2. Labs, that are results only, that are performed in the office and are reported by the group may count as one point for either the order or the review.
a.) If labs are ordered and performed elsewhere, each will still be counted as one point for either the order or the review.
b.) The documentation should reflect the source of the lab data.
i.) If the lab was ordered by an external source, then the review of those labs will count toward the complexity of data.
c.) When labs are reviewed, the documentation should reflect how that value or information was used in the decision-making process.
3. Complexity of data also gives credit for conversations with external sources such
as other providers who are external to the practice. The documentation should indicate which external provider will be contacted and the reason for the discussion.
a.) The discussion must be verbal not written, such as email, and it must be between the two providers not any of their ancillary staff.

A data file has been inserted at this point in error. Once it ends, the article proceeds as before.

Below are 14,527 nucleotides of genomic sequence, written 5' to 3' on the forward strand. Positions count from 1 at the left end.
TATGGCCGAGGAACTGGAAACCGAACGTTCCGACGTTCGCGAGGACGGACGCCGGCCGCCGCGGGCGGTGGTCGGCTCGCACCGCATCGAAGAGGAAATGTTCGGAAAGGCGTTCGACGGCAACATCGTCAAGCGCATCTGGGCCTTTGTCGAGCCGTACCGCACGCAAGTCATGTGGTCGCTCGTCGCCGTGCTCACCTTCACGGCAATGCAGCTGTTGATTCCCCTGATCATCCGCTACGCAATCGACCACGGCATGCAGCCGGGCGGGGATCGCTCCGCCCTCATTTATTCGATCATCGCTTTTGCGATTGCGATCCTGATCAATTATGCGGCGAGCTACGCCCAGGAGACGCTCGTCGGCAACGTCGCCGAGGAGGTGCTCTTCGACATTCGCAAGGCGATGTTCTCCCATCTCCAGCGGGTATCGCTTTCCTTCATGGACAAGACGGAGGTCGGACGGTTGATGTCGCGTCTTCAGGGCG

The Risk of Management Options—Reminders about your documentation
1. The AMA has indicated that this risk is based entirely on the risk to the patient based on treatment options that are considered and or suggested at that encounter. This treatment risk is not to be confused with risk associated with the condition.
2. If the risk of any treatment is discussed with the patient, that should be indicated in the documentation.
3. The AMA has stated that the term “risk” is used to indicated risk that is unique to that patient due to the treatment plan discussed.
4. If the condition poses a risk to the patient, that risk is considered under Problems Addressed.
5. The documentation should clearly indicate any risk to the patient
a.) Defining “risk”
i.) If the patient is obese or is a smoker and this will add risk to their recovery or ability to improve, this should be documented.
ii. If the patient has co-morbid conditions that make it necessary to change a treatment plan, that should be documented.
6. If the treatment is over-the-counter medications, without any documentation of extenuating circumstances, then the overall risk will be considered low complexity risk.

Time-Based Documentation
The AMA updated the language for time-based coding and now allows for the total time on the date of service to be used when selecting the level of service. As with any CPT code reported, there must medical necessity to indicate what was performed during that time.

Examples of Typical Activities that Count Toward Time:

✔ Preparing to see the patient (e.g., review of tests)
✔ Obtaining and/or reviewing separately obtained history
✔ Performing a medically appropriate examination and/or evaluation